Wednesday, September 30, 2009

Pizza From Scratch aka My Adventures in Yeast

I have always had a complicated relationship with yeast. Well, maybe not always. But at least since 1985, the year my Science Fair projected I called "Yeast The Helpful Fungi" scored me a grade of a solid C. The idea was great. Bake two mini loaves of bread. One with yeast and the other without and compare the results. Write a nice little report about yeast. Collect high marks. It didn't work out that way though. My parents were out of town the weekend before the project was due. So my Grandma Nancy - who by the way is a WONDERFUL cook and baker - embarked on this project together. We tried all day and all night and we could not get the batch after batch of dough we made to rise. So my wonderful display for the furthering of sciences ended up being a couple of hard lumps of cooked dough that resemembled uncolored play-dough. It was probably the worst, yet most deserved grade I got in junior high. My project sucked.

Fast forward to around Christmas time last year. Everyday Foods magazine (LOVE IT) had an easy recipe for yeast rolls. So I tried it and the rolls were really good and cute as all get out. I declared myself free of the yeast curse that I had been carrying for the last 20+ years and proudly announced to my mother that I would be bring the bread from Christmas. Thank goodness my mother had the sense to buy some backup rolls because the second batch turned out nothing like the first, and no one wanted to eat the little unleavened, heavy knots I ended up bringing to the celebration. (Thanks, Mom!)
Today, I hope I won't jinx myself when I say that I have finally found a yeast recipe that I can make. Consistantly. We eat pizzas around here about once a week now, and I have been making the dough myself, for like a month now, without any failures. I found the recipe on and they attribute it to Giada DiLaurentis. Its about the easiest thing ever to make.
Dissolve 1/4 ounce of yeast in 3/4 cup of warm water. (I add 1tsp sugar here instead of later to give the yeast something to eat.) Wait 5 minutes. Then add 3 tbs oil, 2 cups of flour and 2 1/4 tsp salt. Mix until dough ball forms. (Add more flour if necessary.) Pour a little more oil on the dough and flip it around until oil is coating the boil. Cover with a towel and place in a warm spot and.....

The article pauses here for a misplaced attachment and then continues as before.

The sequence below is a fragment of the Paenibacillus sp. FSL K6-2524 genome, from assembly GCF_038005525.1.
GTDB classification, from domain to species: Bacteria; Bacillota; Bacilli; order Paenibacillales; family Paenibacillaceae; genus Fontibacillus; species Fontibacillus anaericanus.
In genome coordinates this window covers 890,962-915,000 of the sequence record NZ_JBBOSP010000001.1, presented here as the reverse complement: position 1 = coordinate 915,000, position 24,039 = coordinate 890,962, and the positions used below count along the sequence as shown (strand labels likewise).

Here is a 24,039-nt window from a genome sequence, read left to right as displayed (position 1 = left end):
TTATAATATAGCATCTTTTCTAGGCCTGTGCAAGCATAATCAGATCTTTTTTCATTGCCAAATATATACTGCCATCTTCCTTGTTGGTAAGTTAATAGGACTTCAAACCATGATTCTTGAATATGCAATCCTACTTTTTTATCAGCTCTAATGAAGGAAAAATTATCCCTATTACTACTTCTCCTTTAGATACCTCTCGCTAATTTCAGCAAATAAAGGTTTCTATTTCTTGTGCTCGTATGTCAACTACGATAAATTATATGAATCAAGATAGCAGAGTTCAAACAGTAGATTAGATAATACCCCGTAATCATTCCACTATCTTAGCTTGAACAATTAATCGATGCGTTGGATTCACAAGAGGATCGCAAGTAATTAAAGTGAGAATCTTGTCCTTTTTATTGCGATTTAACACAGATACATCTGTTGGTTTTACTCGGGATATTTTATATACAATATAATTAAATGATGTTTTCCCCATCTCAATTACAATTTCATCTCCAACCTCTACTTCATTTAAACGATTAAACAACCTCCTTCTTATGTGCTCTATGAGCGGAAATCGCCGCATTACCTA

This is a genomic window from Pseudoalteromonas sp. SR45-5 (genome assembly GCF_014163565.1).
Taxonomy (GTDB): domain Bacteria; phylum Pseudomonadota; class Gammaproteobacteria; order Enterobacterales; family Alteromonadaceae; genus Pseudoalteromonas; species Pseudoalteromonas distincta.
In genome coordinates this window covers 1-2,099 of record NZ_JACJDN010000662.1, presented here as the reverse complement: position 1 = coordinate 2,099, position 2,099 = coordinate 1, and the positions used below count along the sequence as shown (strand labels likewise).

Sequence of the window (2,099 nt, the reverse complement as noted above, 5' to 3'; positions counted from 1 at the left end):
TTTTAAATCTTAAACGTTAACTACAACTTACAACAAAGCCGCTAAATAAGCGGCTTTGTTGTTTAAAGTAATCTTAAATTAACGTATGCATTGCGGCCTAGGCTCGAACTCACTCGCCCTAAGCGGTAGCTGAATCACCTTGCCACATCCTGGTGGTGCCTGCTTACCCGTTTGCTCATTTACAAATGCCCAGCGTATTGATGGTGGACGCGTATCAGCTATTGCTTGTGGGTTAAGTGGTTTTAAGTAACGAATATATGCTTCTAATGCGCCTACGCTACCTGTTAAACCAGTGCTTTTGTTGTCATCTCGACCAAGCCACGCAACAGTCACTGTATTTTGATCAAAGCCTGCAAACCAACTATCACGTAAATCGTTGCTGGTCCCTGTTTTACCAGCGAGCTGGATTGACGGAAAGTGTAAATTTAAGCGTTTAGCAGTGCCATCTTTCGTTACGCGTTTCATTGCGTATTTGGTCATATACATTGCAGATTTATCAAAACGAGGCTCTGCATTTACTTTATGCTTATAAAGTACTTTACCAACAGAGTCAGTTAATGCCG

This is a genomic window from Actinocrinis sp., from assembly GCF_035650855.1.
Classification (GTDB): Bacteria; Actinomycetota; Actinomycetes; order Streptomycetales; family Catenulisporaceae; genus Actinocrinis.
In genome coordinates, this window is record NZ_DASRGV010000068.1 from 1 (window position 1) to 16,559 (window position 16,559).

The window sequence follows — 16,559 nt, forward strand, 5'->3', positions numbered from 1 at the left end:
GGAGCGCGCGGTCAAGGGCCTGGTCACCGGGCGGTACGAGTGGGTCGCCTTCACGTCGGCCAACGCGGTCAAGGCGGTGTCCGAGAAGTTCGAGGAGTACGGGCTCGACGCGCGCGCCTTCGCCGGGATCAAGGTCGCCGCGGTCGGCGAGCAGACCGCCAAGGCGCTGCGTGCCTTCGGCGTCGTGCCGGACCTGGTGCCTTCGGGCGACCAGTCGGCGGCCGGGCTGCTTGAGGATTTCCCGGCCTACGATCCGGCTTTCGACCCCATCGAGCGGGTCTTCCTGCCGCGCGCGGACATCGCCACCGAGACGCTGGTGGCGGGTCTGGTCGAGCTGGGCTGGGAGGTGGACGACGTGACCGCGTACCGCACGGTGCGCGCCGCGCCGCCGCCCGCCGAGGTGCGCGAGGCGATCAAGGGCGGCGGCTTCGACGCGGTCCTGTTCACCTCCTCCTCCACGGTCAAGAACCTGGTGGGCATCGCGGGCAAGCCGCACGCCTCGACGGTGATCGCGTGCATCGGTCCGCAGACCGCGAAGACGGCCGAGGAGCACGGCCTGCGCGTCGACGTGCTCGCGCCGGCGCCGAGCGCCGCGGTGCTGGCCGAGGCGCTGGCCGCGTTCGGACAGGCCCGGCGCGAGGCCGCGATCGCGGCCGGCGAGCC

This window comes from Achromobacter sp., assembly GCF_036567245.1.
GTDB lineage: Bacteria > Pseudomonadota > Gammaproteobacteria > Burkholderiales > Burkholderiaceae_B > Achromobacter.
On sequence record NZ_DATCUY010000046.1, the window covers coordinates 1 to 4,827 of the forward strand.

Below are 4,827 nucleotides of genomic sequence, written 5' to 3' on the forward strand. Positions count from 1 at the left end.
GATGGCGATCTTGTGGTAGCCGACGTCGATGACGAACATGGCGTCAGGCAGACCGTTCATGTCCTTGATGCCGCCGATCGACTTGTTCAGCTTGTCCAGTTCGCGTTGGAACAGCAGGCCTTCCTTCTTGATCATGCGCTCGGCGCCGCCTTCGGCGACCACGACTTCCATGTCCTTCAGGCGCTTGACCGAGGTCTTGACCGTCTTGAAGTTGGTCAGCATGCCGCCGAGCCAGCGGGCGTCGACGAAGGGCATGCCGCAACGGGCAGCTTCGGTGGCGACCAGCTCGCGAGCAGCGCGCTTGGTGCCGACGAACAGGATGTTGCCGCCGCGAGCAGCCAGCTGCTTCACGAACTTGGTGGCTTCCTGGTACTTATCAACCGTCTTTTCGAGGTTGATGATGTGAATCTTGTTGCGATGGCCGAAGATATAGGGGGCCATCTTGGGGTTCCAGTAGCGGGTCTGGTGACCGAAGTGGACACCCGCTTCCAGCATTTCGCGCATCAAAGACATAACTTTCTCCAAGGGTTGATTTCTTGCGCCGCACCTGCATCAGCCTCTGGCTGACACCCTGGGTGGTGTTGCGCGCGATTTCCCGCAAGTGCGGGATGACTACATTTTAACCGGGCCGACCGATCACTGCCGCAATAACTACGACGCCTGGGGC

After an hour, the dough has risen!

While waiting for the yeasty magic to happen. I make sauce. Lets see. Onions, garlic, chiles, a sweet red pepper (not a huge fan of the veg, but get it in the farm share so I hide it in my soups and sauces), some tomatoes that I froze earlier in the year, and some oregano, parsley, and basil. Cook root vegetables and peppers til tender, add tomatoes, then at the last minute add herbs. Blend it up with immersion blender. (I have a tendency to fling hot sauce around the kitchen in this step.)

Here's a picture of some pretty cheese.

The Captain was in charge of pizza #1. He did some sauce, mozzerella, kalamata olives, basil, black pepper, and a dried chile.

Pizza #2 was my baby and I went for my new favorite. Sliced red potatoes, rosemary, parmigianno regianno, cracked black pepper, a dried chile, olive oil and some French grey salt.

Bake in a preheated 400 degree oven on the top and bottom racks for about 20 minutes, rotating the pans halfway through.

Here's pizza #1 out of the oven.

And pizza #2.

Serve with beer or wine. :)

I like these pizzas because they are a good way to use up some vegetables, and its a nice way to go meatless for a night, but it doesn't really FEEL like a meatless night. Plus, they are kind of fun to make together.
As a side, I would like to note that apparently my battle with yeast rages on. I went to start the crust not 5 minutes after the kitchen floor that I had JUST cleaned had dried. When I opened the jar of yeast, I somehow managed to spill a bunch of it all over the counter and newly cleaned floor.

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